Okay, we all know that isn’t true … but he did create the plant that started it all! Marshmallows date back all the way to ancient Egypt, where it is believed that a wild herb was discovered in a wetland from which a “sweet substance” could be taken. The sap of the marshmallow plant was combined with honey to make a sort of desert reserved for only the most royal and noble.
By the 1800s, the confection industry found a way to replace most of the “natural” ingredients to create what we commonly know of as our delicious, synthetic, treats. Marshmallows have been in mass production ever since, gracing campfires and delighting every age wherever and whenever they’re served. From their illustrious history, it cannot surprise anyone that marshmallows also find themselves in a high ranking status in education! Used as natural pillows of adhesion … they are the perfect, safe, scientific snack!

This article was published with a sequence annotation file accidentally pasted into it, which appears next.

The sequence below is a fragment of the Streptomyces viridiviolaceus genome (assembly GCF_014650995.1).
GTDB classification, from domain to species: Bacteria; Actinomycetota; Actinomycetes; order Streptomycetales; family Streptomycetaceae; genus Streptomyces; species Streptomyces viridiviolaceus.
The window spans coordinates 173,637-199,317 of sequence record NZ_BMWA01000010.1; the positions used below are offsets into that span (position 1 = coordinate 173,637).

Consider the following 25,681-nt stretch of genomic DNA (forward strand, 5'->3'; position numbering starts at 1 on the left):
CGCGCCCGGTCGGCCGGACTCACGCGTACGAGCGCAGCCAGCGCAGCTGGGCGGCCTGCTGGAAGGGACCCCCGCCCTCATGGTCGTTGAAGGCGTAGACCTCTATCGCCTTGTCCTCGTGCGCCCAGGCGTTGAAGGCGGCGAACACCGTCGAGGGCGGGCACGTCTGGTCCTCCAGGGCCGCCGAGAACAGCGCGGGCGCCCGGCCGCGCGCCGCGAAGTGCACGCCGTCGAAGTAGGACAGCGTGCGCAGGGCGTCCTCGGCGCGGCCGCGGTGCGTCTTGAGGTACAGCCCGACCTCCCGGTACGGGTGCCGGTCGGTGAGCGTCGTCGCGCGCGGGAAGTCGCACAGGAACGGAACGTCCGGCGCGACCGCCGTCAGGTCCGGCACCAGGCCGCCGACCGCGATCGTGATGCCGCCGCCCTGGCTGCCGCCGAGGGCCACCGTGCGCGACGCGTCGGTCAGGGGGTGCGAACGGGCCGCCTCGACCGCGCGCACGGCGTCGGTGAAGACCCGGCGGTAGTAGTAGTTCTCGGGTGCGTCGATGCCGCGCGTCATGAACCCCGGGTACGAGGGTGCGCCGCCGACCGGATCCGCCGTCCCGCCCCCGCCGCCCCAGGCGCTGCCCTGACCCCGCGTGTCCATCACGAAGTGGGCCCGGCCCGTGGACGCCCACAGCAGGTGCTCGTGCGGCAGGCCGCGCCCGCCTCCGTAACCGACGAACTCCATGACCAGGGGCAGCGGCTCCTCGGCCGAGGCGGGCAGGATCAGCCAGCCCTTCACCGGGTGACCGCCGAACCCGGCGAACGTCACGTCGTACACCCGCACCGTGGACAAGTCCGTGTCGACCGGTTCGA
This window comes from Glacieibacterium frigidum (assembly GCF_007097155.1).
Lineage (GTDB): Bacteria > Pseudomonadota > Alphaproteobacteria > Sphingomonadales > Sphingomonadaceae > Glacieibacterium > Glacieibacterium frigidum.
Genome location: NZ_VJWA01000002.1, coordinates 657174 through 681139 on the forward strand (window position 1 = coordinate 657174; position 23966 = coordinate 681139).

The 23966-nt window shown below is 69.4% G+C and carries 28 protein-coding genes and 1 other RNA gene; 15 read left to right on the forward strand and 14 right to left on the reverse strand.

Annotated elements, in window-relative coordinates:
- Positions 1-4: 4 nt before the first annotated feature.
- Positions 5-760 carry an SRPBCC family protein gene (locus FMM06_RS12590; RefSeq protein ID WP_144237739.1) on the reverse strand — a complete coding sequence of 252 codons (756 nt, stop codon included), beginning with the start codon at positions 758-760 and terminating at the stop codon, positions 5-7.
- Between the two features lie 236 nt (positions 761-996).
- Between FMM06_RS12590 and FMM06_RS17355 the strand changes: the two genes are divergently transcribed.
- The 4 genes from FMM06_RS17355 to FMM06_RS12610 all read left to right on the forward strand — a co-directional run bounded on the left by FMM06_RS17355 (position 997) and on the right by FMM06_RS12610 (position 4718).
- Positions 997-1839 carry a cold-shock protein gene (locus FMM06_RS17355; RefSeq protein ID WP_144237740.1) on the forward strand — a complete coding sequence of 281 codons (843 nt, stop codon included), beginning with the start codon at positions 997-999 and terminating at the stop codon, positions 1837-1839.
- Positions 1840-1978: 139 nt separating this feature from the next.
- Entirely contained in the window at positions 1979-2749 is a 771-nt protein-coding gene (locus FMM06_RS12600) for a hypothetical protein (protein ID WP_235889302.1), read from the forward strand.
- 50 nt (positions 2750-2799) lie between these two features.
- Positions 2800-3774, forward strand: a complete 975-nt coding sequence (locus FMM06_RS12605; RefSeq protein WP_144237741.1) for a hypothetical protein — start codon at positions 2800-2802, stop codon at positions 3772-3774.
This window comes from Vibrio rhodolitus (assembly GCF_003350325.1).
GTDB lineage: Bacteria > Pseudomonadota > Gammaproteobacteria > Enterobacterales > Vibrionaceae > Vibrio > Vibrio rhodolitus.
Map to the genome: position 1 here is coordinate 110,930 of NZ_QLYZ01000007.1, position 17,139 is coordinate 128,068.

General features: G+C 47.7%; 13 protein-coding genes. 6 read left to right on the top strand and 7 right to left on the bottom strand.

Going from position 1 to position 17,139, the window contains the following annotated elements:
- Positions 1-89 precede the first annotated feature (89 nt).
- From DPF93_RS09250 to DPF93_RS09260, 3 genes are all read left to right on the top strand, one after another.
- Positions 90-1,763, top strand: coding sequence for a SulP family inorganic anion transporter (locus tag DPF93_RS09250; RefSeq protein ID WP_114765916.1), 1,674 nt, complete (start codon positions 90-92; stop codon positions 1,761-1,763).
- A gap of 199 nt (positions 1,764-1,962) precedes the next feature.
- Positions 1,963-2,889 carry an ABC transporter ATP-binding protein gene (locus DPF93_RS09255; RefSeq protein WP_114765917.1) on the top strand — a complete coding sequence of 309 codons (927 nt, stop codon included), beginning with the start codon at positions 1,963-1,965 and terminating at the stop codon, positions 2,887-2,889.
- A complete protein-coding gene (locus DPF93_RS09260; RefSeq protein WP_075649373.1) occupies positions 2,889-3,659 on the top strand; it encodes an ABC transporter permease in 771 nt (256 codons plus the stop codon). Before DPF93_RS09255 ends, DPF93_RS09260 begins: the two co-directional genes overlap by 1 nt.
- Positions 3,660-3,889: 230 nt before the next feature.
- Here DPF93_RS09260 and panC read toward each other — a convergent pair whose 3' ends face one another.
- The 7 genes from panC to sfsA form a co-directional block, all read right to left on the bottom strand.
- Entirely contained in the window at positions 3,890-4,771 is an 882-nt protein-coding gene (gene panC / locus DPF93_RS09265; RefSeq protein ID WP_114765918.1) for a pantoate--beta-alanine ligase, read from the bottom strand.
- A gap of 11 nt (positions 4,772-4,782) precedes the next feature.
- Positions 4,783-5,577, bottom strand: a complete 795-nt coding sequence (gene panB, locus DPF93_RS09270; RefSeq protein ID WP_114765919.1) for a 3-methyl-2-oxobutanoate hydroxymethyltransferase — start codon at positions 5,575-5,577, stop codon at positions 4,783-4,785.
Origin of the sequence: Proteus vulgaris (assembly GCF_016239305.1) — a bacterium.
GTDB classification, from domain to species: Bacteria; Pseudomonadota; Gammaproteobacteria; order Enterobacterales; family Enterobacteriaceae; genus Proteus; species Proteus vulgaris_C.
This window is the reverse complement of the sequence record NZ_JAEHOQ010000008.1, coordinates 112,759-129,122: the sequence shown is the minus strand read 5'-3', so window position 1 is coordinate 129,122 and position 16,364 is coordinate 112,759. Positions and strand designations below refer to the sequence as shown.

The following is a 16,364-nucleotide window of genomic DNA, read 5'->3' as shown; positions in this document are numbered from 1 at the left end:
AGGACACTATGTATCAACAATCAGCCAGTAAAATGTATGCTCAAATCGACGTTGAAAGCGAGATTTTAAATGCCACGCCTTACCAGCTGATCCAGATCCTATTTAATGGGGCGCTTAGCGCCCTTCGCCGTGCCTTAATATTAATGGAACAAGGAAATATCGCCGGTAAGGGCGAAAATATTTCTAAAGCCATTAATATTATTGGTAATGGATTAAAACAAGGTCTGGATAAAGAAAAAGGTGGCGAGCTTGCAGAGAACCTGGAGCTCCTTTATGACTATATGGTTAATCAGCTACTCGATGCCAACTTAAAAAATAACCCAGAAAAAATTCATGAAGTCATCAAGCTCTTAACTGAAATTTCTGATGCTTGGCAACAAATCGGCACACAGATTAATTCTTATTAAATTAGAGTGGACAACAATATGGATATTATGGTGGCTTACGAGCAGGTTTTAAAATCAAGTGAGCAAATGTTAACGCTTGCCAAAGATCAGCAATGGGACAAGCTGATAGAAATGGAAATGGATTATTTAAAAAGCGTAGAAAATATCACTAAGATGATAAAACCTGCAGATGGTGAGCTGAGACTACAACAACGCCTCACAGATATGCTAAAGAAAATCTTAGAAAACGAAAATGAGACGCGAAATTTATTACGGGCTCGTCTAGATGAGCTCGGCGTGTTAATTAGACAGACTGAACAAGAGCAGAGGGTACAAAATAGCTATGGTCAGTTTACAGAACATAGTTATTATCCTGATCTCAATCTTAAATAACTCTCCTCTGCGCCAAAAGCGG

Alfred Mercier is quoted as having said, “What we learn with pleasure, we never forget.” How fortunate for the second graders at Westlake that this past week, Mrs. Krass decided to teach a math lesson with the aid of marshmallows! Blending geometric vocabulary and architecture, Mrs. Krass delivered delicious instruction on how to create three-dimensional shapes using lines (toothpicks), vertices (marshmallows), and a whole lot of creative engineering energy! Little by little, the obscure pieces became miniature prisms, cubes, and more complex structures. The children were able to translate something they knew (building) to something they needed to know (geometric patterns).
As we all know, we remember best, that which leaves an impression on us. We recall with the fondest of memories, that which was fun. It was such a delight to witness the second grade’s “hunger” for knowledge, and even sweeter to witness their reward of a job well done … delicious demolition of their figures!